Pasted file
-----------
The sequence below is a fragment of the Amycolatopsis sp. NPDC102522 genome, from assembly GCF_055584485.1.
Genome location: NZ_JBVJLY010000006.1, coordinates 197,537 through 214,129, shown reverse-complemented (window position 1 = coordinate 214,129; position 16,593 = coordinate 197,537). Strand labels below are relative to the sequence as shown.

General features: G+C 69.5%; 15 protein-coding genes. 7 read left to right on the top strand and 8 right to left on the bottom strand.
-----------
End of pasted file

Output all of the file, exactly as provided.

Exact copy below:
The sequence below is a fragment of the Amycolatopsis sp. NPDC102522 genome, from assembly GCF_055584485.1.
Genome location: NZ_JBVJLY010000006.1, coordinates 197,537 through 214,129, shown reverse-complemented (window position 1 = coordinate 214,129; position 16,593 = coordinate 197,537). Strand labels below are relative to the sequence as shown.

General features: G+C 69.5%; 15 protein-coding genes. 7 read left to right on the top strand and 8 right to left on the bottom strand.